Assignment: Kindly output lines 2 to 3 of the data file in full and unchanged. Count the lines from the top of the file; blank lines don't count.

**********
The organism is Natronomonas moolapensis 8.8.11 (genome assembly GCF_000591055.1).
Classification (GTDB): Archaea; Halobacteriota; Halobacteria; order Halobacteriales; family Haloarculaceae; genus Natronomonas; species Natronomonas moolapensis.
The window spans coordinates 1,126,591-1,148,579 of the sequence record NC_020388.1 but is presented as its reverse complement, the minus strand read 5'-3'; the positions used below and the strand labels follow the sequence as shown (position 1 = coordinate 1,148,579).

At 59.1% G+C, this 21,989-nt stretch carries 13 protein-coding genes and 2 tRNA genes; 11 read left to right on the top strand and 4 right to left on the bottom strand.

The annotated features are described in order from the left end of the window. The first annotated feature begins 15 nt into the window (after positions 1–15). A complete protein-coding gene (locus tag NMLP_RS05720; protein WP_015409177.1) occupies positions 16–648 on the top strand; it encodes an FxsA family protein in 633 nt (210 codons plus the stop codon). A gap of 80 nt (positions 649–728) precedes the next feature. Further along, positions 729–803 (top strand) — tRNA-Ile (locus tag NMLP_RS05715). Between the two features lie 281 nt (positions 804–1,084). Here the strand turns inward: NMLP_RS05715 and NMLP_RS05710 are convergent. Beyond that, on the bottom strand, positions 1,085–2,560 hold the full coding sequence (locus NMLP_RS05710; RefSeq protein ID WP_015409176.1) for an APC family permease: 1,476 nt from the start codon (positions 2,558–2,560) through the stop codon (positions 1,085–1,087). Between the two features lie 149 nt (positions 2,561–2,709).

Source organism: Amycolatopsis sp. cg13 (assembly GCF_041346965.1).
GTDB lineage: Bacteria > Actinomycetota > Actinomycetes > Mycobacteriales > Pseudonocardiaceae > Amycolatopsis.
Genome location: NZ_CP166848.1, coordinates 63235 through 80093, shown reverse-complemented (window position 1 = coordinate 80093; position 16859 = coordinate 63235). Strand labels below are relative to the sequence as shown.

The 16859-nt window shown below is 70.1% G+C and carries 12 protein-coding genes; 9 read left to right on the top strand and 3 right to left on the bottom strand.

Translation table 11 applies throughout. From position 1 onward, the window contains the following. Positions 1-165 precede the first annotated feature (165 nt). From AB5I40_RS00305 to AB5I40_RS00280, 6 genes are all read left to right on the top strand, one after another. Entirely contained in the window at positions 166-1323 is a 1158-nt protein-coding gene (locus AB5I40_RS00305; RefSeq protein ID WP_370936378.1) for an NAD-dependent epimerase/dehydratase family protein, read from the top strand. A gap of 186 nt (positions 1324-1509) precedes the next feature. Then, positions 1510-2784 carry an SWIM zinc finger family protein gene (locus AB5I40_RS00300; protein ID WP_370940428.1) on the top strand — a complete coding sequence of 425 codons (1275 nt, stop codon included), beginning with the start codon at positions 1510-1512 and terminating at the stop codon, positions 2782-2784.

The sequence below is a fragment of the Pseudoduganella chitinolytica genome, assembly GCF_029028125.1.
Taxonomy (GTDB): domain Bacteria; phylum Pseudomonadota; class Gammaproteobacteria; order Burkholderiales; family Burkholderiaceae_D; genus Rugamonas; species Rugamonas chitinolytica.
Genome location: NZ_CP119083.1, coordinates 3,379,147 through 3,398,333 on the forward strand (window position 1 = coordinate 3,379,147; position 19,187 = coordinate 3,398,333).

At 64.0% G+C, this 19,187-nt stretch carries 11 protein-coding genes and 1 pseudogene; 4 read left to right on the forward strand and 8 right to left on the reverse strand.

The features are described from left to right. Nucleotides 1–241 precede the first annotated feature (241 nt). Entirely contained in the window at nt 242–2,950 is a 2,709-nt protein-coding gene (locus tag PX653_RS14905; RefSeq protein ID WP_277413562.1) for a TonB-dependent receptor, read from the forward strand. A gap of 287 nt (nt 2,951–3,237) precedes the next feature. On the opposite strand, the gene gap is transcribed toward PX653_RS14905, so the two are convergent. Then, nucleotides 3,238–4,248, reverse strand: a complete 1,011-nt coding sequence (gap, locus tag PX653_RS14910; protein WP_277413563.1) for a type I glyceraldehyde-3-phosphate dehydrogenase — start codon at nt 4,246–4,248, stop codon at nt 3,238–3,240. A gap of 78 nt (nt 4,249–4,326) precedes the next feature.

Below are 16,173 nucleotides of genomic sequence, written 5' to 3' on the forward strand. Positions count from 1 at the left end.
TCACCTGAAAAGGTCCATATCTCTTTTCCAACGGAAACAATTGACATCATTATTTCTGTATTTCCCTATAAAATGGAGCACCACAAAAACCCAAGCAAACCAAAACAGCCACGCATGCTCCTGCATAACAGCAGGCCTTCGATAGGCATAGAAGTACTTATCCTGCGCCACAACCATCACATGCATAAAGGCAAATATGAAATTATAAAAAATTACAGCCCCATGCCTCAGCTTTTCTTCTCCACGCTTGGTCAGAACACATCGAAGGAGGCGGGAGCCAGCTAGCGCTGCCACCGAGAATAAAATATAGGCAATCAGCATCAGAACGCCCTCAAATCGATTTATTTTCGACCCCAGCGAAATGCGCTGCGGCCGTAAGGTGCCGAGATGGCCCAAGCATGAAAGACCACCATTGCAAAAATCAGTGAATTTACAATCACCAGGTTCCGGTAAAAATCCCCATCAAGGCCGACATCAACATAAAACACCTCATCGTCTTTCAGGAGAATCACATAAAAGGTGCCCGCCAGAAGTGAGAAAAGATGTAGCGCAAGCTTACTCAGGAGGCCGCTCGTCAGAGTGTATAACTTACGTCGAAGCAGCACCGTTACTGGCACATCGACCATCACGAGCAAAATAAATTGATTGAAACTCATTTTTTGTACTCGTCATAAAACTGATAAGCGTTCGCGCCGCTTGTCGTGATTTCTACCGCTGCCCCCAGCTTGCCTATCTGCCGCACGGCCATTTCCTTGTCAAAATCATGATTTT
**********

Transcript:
Classification (GTDB): Archaea; Halobacteriota; Halobacteria; order Halobacteriales; family Haloarculaceae; genus Natronomonas; species Natronomonas moolapensis.
The window spans coordinates 1,126,591-1,148,579 of the sequence record NC_020388.1 but is presented as its reverse complement, the minus strand read 5'-3'; the positions used below and the strand labels follow the sequence as shown (position 1 = coordinate 1,148,579).